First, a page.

As required by existing license conditions player protection controls implemented by operators are predominantly reactive. Players are able to specify limits (such as time, or amounts) or exclude themselves before an operator will restrict their gambling. Proactive problem gambling controls are limited to awareness, education and ‘self-excluders’ who attempt to create a new account on a site which they’ve previously excluded themselves from.

Featurespace believes that these controls can be significantly enhanced to further protect vulnerable people from the adverse effects of gambling. Vast volumes of gambling data is captured and analysed on a regular basis within most online gambling environments but almost no effort within this process is put towards the protection of players.

Behavioural analytics is a rapidly emerging technology that learns and predicts a player’s activity highlighting specific patterns or abnormal actions. Specific patterns are learnt from past customer behaviours and abnormal actions are identified by comparing the current player activity to a statistical representation of their past behaviour. Featurespace has implemented its own behavioural analytics platform which is able to model behaviour at an individual level. Traditionally analytics learns the patterns that occur within large groups or segments of customers. To accurately identify players at risk of problem gambling Featurespace believes individual models are necessary as they allow abnormal or at risk play to be highlight by comparing the current player’s activity with their own past activity.

For an effective proactive player protection solution knowing which players are at risk is only half the problem. The output from the individual player models must be used to coordinate the messaging which is displayed to the customer or control the prominence of particular gambling features. For example, for a low risk customer, it may be appropriate to re-enforce the presence of deposit limits, whereas for a high risk customer, enforcing session limits may be appropriate.

Industry wide support is still required for on-going research to validate which individual player changes truly represent early indicators of problem play. The industry also needs to develop a code of practice on how and when players at risk of problem gambling should be communicated with.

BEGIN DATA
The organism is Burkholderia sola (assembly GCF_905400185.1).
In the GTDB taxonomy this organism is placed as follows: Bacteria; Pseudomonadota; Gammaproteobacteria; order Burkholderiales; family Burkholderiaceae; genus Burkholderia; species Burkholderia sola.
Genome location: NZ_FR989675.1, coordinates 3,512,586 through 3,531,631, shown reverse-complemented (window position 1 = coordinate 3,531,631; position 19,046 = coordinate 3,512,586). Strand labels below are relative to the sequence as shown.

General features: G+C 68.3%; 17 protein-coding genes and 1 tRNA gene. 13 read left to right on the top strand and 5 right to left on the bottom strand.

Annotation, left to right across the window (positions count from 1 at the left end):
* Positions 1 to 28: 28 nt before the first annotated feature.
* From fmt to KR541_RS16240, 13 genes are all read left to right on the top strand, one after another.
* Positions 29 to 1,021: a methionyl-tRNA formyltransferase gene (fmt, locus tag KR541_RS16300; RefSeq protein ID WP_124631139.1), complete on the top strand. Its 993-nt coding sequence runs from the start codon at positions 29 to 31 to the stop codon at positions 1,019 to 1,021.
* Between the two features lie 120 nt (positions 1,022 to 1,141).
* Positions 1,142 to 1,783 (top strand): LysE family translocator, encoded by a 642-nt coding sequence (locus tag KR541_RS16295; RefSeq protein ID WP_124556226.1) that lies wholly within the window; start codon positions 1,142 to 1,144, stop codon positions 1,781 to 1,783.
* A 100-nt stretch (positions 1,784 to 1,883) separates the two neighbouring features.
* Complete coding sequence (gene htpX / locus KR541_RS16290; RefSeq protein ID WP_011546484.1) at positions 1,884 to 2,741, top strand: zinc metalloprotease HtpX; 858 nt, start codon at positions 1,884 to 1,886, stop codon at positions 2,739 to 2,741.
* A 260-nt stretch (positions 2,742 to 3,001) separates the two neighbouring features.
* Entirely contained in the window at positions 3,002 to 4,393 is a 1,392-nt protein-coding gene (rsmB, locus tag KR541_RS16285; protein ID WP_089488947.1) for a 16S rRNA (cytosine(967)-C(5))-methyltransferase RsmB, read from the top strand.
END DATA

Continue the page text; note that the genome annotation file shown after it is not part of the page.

We believe that it is in both the government and operators best interests to substantially improve player protection functionality. For governments it reduces the cost of rehabilitating players who have developed gambling problems and for operators it builds a larger base of long-term, profitable customers.

Q: the financial impact of the Act on the UK gambling industry;

Featurespace has no view on this question.

Q: the effectiveness of the Gambling Commission since its establishment, and whether it represents good value for money;

Featurespace has no view on this question.

Q: the impact of the proliferation of off-shore online gambling operators on the UK gambling sector and what effect the Act has had on this

Featurespace has no view on this question.


Q: why the Act has not resulted in any new licences for casinos or "super" casinos;

Featurespace has no view on this question.

Q: the effectiveness of the classification and regulation of gaming machines under the Act;

Featurespace has no view on this question.

Q: what impact the Act has had on levels of problem gambling.

Featurespace has no view on the Acts effect on the level of problem gambling. Featurespace believes that the Act could do more to reduce problem gambling as stated in our response to the first question.

October 2011

Prepared 20th October 2011